Tutorial: Accessing cross-account AWS resources - AWS Step Functions

Tutorial: Accessing cross-account AWS resources

With the cross-account access support in Step Functions, you can share resources configured in different AWS accounts. In this tutorial, we walk you through the process of accessing a cross-account Lambda function defined in an account called Production. This function is invoked from a state machine in an account called Development. In this tutorial, the Development account is referred to as the source account and the Production account is the target account containing the target IAM role.

To start, in your Task state’s definition, you specify the target IAM role the state machine must assume before invoking the cross-account Lambda function. Then, modify the trust policy in the target IAM role to allow the source account to assume the target role temporarily. Also, to call the AWS resource, define the appropriate permissions in the target IAM role. Finally, update the source account’s execution role to specify the required permission to assume the target role.

Note

You can configure your state machine to assume an IAM role for accessing resources from multiple AWS accounts. However, a state machine can assume only one IAM role at a given time based on the Task state’s definition.

Prerequisites

  • This tutorial uses the example of a Lambda function for demonstrating how to set up cross-account access. You can use any other AWS resource, but make sure you’ve configured the resource in a different account.

    Important

    IAM roles and resource-based policies delegate access across accounts only within a single partition. For example, assume that you have an account in US West (N. California) in the standard aws partition. You also have an account in China (Beijing) in the aws-cn partition. You can't use an Amazon S3 resource-based policy in your account in China (Beijing) to allow access for users in your standard aws account.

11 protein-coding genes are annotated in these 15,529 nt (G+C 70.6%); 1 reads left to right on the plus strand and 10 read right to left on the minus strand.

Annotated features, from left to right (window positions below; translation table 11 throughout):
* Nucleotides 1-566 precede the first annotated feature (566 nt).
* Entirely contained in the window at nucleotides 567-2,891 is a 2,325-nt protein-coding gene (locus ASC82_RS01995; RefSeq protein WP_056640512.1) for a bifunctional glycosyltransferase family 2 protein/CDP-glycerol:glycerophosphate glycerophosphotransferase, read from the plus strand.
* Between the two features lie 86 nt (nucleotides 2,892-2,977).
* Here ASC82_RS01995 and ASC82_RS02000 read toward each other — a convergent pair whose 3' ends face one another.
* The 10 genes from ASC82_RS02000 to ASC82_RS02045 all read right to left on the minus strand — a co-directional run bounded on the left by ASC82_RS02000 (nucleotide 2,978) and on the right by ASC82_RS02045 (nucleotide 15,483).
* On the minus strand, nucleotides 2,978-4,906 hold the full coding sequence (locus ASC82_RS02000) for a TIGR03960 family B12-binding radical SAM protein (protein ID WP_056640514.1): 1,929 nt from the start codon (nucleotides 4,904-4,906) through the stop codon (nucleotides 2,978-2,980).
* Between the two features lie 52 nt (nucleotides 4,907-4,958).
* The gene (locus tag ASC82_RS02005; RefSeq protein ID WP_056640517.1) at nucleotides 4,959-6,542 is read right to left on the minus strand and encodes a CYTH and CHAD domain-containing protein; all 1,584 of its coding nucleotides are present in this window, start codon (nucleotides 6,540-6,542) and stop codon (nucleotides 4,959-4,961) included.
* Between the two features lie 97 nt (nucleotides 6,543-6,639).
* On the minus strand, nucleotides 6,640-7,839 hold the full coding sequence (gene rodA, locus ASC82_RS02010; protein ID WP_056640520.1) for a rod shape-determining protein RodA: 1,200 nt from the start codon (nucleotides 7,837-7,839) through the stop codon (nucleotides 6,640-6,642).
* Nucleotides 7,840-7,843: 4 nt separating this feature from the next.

• Make a note of the cross-account resource's Amazon Resource Name (ARN) in a text file. Later in this tutorial, you'll provide this ARN in your state machine's Task state definition. The following is an example of a Lambda function ARN:

    arn:aws:lambda:us-east-2:123456789012:function:functionName
  • Make sure you've created the target IAM role that the state machine needs to assume.

Step 1: Update the Task state definition to specify the target role

In the Task state of your workflow, add a Credentials field containing the identity the state machine must assume before invoking the cross-account Lambda function.

The following procedure demonstrates how to access a cross-account Lambda function called Echo. You can call any AWS resource by following these steps.

  1. Open the Step Functions console and choose Create state machine.

  2. On the Choose authoring method page, choose Design your workflow visually and keep all the default selections.

  3. To open Workflow Studio, choose Next.

  4. On the Actions tab, drag and drop a Task state on the canvas. This invokes the cross-account Lambda function that's using this Task state.

  5. On the Configuration tab, do the following:

    1. Rename the state to Cross-account call.

    2. For Function name, choose Enter function name, and then enter the Lambda function ARN in the box. For example, arn:aws:lambda:us-east-2:111122223333:function:Echo.

    3. For Provide IAM role ARN, specify the target IAM role ARN. For example, arn:aws:iam::111122223333:role/LambdaRole.

      Tip

      Alternatively, you can also specify a reference path to an existing key-value pair in the state’s JSON input that contains the IAM role ARN. To do this, choose Get IAM role ARN at runtime from state input. For an example of specifying a value by using a reference path, see Specifying JSONPath as IAM role ARN.

  6. Choose Next.

  7. On the Review generated code page, choose Next.

  8. On the Specify state machine settings page, specify details for the new state machine, such as a name, permissions, and logging level.

  9. Choose Create state machine.